“Literature and Literary Study in the Digital Age” is in its third incarnation at SUNY Geneseo as ENGL 340 – a brand new course with its own place in the line-up of offerings under Geneseo’s new English major. The course began as HONR 206, Digital Humanities in Spring 2011, and was offered twice as ENGL 390, first as Studies in Literature: Literature in the Digital Age and then as Literature and Literary Study in the Digital Age.
The latest iteration of the course has its home in this space, a group blog for all students and faculty at Geneseo interested in digital humanities. The blog is part of a larger community organized as English @ SUNY Geneseo, a community powered by the open-source blogging platform WordPress and the open-source plugin Commons In A Box.
If you’re a student in the course, this is where you’ll be blogging this semester, following guidelines you’ll find on the page How to Blog Here. If you’re not a student in the course but you’ve joined the group, please join the conversation and follow the same guidelines.
This year the course coincides with the rollout of two projects at Digital Thoreau, a collaboration among SUNY Geneseo, the Thoreau Society, and The Thoreau Institute at the Walden Woods Project. The two projects are Walden: A Fluid Text Edition and The Readers’ Thoreau. Students in previous iterations of the course have contributed to both projects, and this year’s group will use the projects as resources and carry them further, while also continuing work at Digital Thoreau’s third project, The Days of Walter Harding, Thoreau Scholar.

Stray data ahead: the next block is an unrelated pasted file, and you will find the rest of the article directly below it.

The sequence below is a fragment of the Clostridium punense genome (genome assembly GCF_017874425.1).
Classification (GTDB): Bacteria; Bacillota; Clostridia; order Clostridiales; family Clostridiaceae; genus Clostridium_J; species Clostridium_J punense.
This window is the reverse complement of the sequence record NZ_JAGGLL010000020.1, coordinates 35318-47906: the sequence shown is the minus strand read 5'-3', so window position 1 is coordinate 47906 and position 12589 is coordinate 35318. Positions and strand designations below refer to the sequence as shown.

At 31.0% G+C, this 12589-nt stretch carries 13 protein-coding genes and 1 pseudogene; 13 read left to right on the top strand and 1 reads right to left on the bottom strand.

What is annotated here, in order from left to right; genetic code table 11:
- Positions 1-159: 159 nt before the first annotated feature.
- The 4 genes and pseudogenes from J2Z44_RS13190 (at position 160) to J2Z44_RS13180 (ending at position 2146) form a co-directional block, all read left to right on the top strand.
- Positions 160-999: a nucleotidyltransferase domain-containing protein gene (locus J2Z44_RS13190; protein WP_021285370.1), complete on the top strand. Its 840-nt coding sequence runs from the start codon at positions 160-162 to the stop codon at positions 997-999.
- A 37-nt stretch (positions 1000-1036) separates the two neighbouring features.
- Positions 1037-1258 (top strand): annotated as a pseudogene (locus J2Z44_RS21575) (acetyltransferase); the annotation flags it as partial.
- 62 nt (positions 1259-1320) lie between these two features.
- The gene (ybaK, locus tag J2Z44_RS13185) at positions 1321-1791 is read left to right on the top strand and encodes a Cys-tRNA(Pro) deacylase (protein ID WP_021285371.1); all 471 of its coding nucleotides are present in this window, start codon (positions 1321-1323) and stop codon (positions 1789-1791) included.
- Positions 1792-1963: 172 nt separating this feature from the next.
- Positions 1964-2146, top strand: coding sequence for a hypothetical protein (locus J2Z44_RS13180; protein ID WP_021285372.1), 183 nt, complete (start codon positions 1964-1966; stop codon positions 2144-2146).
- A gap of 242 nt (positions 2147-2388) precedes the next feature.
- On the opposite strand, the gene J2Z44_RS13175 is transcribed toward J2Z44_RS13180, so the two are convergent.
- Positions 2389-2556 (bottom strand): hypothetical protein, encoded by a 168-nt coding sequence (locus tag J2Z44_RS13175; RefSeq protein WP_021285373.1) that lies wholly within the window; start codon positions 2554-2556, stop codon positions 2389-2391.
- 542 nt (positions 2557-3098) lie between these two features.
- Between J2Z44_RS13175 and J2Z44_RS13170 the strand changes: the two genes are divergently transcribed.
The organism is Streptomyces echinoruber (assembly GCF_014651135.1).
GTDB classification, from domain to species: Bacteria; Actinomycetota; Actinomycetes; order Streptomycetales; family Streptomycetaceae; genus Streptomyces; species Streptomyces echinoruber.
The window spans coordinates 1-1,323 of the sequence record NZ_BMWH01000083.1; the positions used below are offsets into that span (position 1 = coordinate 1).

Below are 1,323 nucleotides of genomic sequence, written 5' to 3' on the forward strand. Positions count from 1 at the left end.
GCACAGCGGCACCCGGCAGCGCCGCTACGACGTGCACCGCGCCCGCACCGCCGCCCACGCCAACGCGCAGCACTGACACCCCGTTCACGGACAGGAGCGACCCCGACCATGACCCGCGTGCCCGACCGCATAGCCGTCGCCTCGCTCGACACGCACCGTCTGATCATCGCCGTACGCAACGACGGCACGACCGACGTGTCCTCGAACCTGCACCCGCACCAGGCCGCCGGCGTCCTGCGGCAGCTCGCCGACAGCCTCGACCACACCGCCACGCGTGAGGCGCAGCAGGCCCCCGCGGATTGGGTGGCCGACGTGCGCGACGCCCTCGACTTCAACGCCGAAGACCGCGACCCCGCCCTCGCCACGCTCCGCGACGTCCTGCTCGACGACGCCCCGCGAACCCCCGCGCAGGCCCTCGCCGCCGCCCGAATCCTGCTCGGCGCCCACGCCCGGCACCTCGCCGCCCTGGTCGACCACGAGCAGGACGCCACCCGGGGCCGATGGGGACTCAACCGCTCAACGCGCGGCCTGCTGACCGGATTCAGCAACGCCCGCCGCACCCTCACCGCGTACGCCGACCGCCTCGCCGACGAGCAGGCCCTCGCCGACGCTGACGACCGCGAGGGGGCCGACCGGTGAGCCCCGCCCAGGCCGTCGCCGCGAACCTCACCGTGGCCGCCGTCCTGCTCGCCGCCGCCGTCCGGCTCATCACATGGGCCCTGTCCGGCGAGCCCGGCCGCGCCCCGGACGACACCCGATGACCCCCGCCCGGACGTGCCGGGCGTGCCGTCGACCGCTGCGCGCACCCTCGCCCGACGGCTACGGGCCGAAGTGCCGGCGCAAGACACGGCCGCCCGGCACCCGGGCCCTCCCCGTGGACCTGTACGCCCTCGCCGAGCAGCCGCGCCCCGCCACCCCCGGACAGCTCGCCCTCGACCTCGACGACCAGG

I’m posting here from San Marino, California, where I’ve just spent the past two days in the Huntington Library with two Thoreau scholars who’ve been instrumental to Digital Thoreau and to the development of this course: Ron Clapper and Beth Witherell. We’ve been looking together at the HM 924, the manuscript of Walden. More on that to come.